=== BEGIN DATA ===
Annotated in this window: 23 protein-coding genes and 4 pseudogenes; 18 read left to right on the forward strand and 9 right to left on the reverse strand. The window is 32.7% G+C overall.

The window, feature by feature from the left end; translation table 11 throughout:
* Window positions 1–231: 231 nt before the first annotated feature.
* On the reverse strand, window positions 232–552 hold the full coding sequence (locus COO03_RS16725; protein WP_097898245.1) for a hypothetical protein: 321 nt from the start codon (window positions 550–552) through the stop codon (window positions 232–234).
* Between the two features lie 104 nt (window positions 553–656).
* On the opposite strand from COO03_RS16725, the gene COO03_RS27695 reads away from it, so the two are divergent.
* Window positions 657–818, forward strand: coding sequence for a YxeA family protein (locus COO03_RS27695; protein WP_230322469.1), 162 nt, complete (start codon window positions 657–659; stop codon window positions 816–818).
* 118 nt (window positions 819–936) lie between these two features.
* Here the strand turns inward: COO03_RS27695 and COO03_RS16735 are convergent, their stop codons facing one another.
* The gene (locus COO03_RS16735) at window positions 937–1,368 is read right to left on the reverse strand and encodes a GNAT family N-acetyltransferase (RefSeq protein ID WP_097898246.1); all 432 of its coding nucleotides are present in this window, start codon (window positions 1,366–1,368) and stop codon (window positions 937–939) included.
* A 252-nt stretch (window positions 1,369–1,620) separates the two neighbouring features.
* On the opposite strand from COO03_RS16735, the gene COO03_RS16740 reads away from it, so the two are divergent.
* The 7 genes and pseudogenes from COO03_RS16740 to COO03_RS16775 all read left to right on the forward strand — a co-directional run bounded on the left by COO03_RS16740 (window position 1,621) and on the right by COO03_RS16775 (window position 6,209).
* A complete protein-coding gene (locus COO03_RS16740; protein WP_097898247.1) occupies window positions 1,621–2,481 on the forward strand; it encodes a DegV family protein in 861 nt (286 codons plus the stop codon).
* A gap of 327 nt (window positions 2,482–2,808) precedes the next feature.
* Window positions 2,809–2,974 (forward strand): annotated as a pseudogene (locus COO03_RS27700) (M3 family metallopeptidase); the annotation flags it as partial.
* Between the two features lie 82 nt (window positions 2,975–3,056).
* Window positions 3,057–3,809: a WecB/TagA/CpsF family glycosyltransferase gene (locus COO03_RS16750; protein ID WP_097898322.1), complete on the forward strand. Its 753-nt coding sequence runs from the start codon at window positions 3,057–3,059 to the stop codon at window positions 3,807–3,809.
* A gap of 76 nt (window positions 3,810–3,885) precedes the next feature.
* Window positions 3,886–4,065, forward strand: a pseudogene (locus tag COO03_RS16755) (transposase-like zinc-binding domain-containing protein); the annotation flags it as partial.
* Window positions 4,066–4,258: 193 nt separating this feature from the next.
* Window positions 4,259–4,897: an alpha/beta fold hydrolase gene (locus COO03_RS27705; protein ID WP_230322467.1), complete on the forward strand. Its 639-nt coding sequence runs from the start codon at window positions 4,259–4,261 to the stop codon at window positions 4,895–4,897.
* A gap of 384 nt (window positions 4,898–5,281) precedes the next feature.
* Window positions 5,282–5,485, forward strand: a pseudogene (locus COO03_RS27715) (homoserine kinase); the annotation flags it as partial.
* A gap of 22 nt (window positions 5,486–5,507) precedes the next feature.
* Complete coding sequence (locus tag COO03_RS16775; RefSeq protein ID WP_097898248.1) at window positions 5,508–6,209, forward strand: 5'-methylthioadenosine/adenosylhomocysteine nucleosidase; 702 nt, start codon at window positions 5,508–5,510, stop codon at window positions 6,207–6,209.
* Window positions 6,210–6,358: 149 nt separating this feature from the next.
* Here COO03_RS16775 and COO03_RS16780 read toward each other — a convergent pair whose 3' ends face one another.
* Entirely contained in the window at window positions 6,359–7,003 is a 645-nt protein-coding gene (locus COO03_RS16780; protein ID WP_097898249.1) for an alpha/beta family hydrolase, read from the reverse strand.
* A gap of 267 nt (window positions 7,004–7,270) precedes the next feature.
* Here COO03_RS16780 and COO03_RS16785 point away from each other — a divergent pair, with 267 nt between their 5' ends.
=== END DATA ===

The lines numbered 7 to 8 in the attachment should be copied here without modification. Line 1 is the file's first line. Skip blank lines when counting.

* Window positions 657–818, forward strand: coding sequence for a YxeA family protein (locus COO03_RS27695; protein WP_230322469.1), 162 nt, complete (start codon window positions 657–659; stop codon window positions 816–818).
* 118 nt (window positions 819–936) lie between these two features.